So, does SPIN deliver on its promises? I’d say “yes,” but only if you read the fine print! And expect to work HARD for each and every penny. I suspect that many SPIN farmers would make an hourly rate no better than the $3/hour made by many farmers, as documented by University Extension research. 
Now, is SPIN Permaculture? 
The main premise of Permaculture is to “catch and store energy” of our labor into perennial systems, and communities that will help us slowly grow wealthier with less labor and input. It’s getting the MOST back, out of the least work, and getting bigger returns over time. 
The point of Permaculture is that it pays dividends
Since SPIN is entirely based on doing the same annual work each year for (hopefully) the same return, without ever accumulating value, it is not Permaculture. 
And while Permaculture comes with a “built-in retirement plan” as the ecosystem naturally gains value and stability, a SPIN farmer will be doing the same exact thing at 70 as they were at 20, unless they somehow managed to save a large percentage of their income. 
(A Permaculture system with wildlife habitat, perennial plants, and off-season harvests.)
SPIN does not intend to increase wildlife habitat or ecosystem function, or to catch and filter water or other resources, which are other major goals of Permaculture. It would be difficult to do SPIN, without considerable adaptation, without tilling each year, which is both bad for soil and uses a lot of oil. In fact, the amount of oil/unit of food is higher with this type of production than in large commercial agriculture. Soil fertility comes from off-site, making it almost impossible to trace whether the farming is actually depleting soil elsewhere. So, SPIN is not sustainable, even if its adherents are trying their best to replenish the soil carbon and fertility they’re mining. Those who call SPIN “sustainable farming” are using a very misleading definition of the word “sustainable.”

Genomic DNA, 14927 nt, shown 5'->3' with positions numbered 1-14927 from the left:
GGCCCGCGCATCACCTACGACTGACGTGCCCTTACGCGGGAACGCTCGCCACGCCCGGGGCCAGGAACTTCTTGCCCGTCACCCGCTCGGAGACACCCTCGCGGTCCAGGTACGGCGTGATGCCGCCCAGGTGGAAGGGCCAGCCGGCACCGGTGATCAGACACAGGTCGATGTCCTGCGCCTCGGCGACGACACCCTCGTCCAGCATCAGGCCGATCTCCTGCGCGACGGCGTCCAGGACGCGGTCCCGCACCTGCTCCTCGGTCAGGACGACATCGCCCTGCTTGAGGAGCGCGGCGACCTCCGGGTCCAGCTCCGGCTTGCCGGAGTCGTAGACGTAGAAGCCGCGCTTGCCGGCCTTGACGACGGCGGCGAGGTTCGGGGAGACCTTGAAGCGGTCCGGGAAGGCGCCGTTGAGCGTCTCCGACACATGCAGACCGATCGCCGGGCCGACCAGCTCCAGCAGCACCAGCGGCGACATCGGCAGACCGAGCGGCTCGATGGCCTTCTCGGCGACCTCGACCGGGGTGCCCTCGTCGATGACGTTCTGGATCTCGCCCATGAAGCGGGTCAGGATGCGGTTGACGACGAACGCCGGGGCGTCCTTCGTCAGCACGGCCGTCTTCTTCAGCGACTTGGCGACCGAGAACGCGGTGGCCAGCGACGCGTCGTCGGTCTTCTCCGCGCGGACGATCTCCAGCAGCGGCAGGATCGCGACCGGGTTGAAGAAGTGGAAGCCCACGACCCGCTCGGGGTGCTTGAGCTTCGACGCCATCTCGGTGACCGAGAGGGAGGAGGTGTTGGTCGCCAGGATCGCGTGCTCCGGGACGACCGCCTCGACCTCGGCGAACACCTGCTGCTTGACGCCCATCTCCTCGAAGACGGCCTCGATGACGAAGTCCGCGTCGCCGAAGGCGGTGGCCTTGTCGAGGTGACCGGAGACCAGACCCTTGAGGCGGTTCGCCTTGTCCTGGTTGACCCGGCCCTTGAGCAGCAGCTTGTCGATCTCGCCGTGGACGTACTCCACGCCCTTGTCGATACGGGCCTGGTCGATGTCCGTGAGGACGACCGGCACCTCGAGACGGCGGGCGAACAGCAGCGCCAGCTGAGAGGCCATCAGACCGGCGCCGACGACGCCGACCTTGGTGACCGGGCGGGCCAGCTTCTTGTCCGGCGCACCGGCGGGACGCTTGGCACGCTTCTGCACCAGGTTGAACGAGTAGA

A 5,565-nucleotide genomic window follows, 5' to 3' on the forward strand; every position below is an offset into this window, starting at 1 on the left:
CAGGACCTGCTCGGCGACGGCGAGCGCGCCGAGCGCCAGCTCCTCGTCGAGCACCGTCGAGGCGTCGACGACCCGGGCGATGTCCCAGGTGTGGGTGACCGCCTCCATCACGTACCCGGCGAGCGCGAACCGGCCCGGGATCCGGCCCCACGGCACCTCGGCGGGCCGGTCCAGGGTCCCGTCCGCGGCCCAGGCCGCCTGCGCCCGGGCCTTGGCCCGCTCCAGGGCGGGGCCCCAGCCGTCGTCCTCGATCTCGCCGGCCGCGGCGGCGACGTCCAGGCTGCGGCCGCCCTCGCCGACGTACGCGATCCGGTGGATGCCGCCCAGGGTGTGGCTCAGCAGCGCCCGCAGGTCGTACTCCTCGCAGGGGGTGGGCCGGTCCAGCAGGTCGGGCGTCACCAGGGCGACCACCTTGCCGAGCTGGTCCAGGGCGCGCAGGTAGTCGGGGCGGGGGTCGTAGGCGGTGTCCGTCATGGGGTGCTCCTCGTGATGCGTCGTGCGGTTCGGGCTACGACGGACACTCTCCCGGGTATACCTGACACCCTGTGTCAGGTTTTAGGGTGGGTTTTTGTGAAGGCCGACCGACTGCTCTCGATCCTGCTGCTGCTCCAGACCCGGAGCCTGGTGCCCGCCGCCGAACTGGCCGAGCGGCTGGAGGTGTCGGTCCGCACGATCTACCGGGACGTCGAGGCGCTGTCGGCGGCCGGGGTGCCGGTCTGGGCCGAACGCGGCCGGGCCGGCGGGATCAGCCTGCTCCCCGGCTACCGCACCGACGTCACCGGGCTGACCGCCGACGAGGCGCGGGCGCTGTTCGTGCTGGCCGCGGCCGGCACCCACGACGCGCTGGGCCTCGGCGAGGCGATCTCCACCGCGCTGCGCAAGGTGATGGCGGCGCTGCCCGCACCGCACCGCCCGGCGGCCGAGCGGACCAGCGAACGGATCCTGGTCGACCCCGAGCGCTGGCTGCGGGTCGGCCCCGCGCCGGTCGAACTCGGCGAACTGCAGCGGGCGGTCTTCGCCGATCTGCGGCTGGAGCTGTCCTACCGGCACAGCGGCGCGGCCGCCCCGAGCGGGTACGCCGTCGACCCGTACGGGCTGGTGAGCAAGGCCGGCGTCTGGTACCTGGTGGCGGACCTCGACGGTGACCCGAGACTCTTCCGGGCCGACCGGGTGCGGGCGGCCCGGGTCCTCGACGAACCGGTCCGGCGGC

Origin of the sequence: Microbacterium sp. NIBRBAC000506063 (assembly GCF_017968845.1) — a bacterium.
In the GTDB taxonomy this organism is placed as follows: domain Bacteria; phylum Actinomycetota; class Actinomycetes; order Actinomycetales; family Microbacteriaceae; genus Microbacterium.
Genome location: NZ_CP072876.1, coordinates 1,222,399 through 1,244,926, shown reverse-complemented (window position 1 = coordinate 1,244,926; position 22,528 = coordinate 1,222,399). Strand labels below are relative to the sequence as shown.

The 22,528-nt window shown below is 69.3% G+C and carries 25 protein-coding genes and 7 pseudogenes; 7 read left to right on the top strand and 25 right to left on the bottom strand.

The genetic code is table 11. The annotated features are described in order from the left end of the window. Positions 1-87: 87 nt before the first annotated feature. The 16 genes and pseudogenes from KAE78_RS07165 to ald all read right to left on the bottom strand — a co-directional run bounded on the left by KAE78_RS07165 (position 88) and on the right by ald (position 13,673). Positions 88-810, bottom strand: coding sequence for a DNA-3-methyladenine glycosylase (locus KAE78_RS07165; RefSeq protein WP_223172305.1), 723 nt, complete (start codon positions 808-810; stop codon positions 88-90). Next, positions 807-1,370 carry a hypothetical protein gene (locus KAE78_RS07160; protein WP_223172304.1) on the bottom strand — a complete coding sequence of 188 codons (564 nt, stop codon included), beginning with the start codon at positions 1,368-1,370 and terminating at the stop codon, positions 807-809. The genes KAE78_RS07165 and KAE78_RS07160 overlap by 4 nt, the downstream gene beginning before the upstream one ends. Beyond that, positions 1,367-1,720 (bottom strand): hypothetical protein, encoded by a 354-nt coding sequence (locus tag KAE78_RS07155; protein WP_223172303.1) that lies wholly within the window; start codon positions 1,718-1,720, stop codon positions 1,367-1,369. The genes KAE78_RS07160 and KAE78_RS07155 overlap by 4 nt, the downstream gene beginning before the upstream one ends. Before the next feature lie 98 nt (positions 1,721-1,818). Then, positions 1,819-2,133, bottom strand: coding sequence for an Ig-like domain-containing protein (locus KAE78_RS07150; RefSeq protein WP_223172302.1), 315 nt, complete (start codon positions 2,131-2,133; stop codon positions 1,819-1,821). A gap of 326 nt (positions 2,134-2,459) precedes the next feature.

One final caveat that may be important to Permaculturists is this: “the farmer eats last.” The few SPIN farmers I’ve spoken too, like many traditional farmers who make market gardening their main focus, compain that the best of their crops go to the market, not to their families. Unlike Permaculture, which prioritizes growing the healthiest food in “zone 1” for our families, a SPIN farmer will be putting most of their time into market crops, and the best will go to the customers. 
But SPIN could be part of a Permaculture system and plan, with good design. It could be part of the early succession of a system as perennials were maturing. It could be integrated with other social concepts, and use Permaculture techniques to lower costs, reduce labor and provide fertility on site. Since many perennial crops are far more profitable per square foot, Permaculture could help make SPIN more profitable, breaking through that $20k barrier, and certainly to increase that hourly wage. 
For gardeners with some experience, there are better resources with more information, for far less money. I especially recommend those offered by Grow BioIntensive. But for absolute new farmers digging the soil for the first time, the SPIN plan could be a way to get started towards Permaculture. It might be a good way to gain confidence and learn your market while making some income – like a paid internship you hire yourself for. But once a new grower found her “farm legs,” I wouldn’t suggest staying on the SPIN path for long. And even for the beginner, there may be better plans out there worth considering.